Given $$x\in I_{\beta ,M}$$ one defines the lower and upper local dimensions of $$\mu _\mathbf{q }$$ at x to be
\begin{aligned}&\underline{d}_{\mu _\mathbf{q }}(x)=\liminf _{r\rightarrow 0}\frac{\log \mu _\mathbf{q }([x-r,x+r])}{\log r} \quad \text {and}\\&\quad \overline{d}_{\mu _\mathbf{q }}(x)=\limsup _{r\rightarrow 0}\frac{\log \mu _\mathbf{q }([x-r,x+r])}{\log r} \end{aligned}
respectively. These quantities describe how the measure $$\mu _\mathbf{q }$$ scales locally around a point x. We remark that when it comes to calculating $$\underline{d}_{\mu _\mathbf{q }}$$ and $$\overline{d}_{\mu _\mathbf{q }}$$ it suffices to consider sequences of the form $$r_N:=\frac{M}{\beta ^N(\beta -1)}$$.

### Proposition 5.1

Let $$x\in I_{\beta ,M}$$ and $$\mathbf p \in \Delta _{M}$$. Suppose there exists $$(a_i)\in \Sigma _{\beta ,M}(x)$$ satisfying $$\text {freq}_{k}(a_i)=p_k$$ for all $$0\le k\le M.$$ Then
\begin{aligned} \overline{d}_{\mu _{\mathbf {q}}}(x)\le -\sum _{k=0}^M\frac{p_k \log q_k}{\log \beta }. \end{aligned}

### Proof

For any $$x\in I_{\beta ,M}$$ and $$(a_i)\in \Sigma _{\beta ,M}(x)$$ we have
\begin{aligned} \mu _\mathbf{q }\Big (\Big [\sum _{i=1}^{N}\frac{a_i}{\beta ^i},\sum _{i=1}^{N}\frac{a_i}{\beta ^i}+\frac{M}{\beta ^N(\beta -1)}\Big ]\Big )\le \mu _\mathbf{q }\Big (\Big [x-\frac{M}{\beta ^{N}(\beta -1)},x+\frac{M}{\beta ^N(\beta -1)}\Big ]\Big ). \end{aligned}
In which case it follows from the definition of $$\mu _\mathbf{q }$$ that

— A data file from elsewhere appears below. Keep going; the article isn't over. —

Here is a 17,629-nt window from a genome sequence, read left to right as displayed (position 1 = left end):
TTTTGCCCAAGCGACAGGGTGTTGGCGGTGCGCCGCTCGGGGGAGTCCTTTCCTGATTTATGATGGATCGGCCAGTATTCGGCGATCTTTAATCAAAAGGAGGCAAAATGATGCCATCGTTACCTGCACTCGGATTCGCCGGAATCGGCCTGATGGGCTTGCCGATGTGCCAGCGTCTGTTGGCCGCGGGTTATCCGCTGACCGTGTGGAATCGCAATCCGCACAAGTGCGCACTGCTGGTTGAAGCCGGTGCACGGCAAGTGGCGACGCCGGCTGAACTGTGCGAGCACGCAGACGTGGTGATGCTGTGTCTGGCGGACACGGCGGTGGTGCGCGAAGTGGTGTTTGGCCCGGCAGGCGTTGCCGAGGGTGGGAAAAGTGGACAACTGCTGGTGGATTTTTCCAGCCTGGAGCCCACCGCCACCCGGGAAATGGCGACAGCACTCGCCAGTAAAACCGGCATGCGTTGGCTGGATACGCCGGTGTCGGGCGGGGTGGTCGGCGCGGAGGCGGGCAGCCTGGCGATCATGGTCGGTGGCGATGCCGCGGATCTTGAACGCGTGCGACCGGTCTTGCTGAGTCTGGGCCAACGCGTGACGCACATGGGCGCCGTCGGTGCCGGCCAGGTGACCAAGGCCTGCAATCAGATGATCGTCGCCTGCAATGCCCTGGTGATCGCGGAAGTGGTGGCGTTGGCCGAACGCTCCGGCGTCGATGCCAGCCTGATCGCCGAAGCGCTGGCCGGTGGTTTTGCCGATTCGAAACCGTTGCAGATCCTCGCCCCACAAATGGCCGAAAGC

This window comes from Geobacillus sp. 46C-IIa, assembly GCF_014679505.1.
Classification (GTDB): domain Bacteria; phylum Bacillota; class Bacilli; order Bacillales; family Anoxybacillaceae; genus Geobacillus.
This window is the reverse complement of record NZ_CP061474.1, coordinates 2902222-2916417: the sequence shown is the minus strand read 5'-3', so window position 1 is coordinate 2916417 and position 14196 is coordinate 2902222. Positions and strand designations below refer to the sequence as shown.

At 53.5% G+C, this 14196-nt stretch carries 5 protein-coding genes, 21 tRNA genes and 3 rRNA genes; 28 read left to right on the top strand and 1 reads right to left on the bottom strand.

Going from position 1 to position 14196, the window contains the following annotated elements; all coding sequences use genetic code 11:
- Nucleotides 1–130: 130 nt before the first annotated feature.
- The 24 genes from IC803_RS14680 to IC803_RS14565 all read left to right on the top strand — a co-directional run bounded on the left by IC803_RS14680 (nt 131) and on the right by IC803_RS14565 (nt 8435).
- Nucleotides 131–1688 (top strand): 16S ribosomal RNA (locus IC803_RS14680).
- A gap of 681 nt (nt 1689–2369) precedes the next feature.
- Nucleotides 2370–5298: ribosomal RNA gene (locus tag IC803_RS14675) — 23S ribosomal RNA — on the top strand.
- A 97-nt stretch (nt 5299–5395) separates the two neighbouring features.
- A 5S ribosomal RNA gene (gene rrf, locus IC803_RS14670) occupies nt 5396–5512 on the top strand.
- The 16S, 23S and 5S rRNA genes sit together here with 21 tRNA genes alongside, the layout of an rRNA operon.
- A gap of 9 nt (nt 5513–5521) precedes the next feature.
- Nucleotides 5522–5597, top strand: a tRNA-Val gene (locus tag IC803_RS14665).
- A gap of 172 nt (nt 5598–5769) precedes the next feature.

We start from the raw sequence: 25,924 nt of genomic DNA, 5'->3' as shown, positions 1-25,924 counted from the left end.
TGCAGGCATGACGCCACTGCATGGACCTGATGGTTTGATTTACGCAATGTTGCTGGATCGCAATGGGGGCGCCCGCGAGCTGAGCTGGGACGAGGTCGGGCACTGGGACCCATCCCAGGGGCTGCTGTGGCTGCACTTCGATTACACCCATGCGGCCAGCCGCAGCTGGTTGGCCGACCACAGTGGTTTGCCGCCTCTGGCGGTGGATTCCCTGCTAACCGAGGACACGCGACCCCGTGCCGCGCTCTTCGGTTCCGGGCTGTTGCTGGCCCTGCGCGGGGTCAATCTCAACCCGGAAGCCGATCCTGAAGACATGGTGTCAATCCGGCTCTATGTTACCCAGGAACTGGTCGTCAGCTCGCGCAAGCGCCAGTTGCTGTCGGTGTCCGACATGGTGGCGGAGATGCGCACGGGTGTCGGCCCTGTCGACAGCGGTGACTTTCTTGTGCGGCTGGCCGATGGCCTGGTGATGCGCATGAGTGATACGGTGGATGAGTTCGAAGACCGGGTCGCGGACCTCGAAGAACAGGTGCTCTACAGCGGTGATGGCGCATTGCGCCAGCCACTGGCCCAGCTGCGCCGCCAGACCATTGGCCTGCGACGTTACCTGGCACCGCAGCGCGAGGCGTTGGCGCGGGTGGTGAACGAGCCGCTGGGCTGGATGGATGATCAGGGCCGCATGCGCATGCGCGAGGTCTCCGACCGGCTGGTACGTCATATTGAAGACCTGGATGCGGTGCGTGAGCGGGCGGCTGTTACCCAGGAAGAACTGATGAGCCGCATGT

\begin{aligned} \prod _{k=0}^M q_k^{\#\{1\le i\le N:a_i=k\}}\le \mu _\mathbf{q }\Big (\Big [x-\frac{M}{\beta ^{N}(\beta -1)},x+\frac{M}{\beta ^N(\beta -1)}\Big ]\Big ). \end{aligned}
Consequently,
\begin{aligned} \limsup _{r\rightarrow 0}\frac{\log \mu _\mathbf{q }([x-r,x+r])}{\log r}&=\limsup _{N\rightarrow \infty }\frac{\log \mu _\mathbf{q }([x-\frac{M}{\beta ^{N}(\beta -1)},x+\frac{M}{\beta ^N(\beta -1)}])}{\log \frac{M}{\beta ^N(\beta -1)}}\\&\le \limsup _{N\rightarrow \infty } \sum _{k=0}^M \frac{\#\{1\le i \le N:a_i=k\}\log q_k}{\log \frac{M}{\beta ^N(\beta -1)}}\\&= -\sum _{k=0}^M\frac{p_k \log q_k}{\log \beta }. \end{aligned}
$$\square$$
Given q as above we let
\begin{aligned} q^*=\max _{k}q_k\quad \text {and}\quad q^{**}=\max _{k:q_k\ne q^*}q_k. \end{aligned}
The following result follows immediately from Theorem 1.2 and Proposition 5.1.

### Corollary 5.2

Let $$M\in \mathbb {N}$$ and $$\beta \in (1,\beta _n).$$ Then for any $$\mathbf q$$ as above and $$x\in (0,\frac{M}{\beta -1})$$ we have
\begin{aligned} \overline{d}_{\mu _\mathbf{q }}(x)\le -\frac{(n\log q^* + \log q^{**})}{(n+1)\log \beta }. \end{aligned}
As an example, choosing $$M=2$$, $$\beta =1.28,$$ and $$\mathbf q =(0.8,0.15,0.05),$$ Corollary 5.2 can be applied with $$n=5$$ to show that
\begin{aligned} \overline{d}_{\mu _\mathbf{q }}(x)\le 2.034\ldots \end{aligned}
for all $$x\in (0,\frac{M}{\beta -1}).$$

Similarly, combining Theorem 1.1 and Proposition 5.1 we conclude the following statement.

### Corollary 5.3

Let $$M=1$$ and $$\beta \in (1,\beta _T].$$ Then for any $$\mathbf q =(q_1,q_2)$$ and $$x\in (0,\frac{1}{\beta -1})$$ we have
\begin{aligned} \overline{d}_{\mu _\mathbf{q }}(x)\le -\frac{(\log q_1 + \log q_2)}{2\log \beta }. \end{aligned}

## Notes

### Acknowledgements

This research was supported by the EPSRC Grant EP/M001903/1. The author would like to thank Wolfgang Steiner for posing the question that led to this work, and Thomas Jordan for pointing out the applications to biased Bernoulli convolutions. Part of this work was completed whilst the author was visiting the Mittag-Leffler institute as part of the program “Fractal geometry and Dynamics”. The author thanks the organisers and staff for their support. The author would also like to thank the referees for their comments.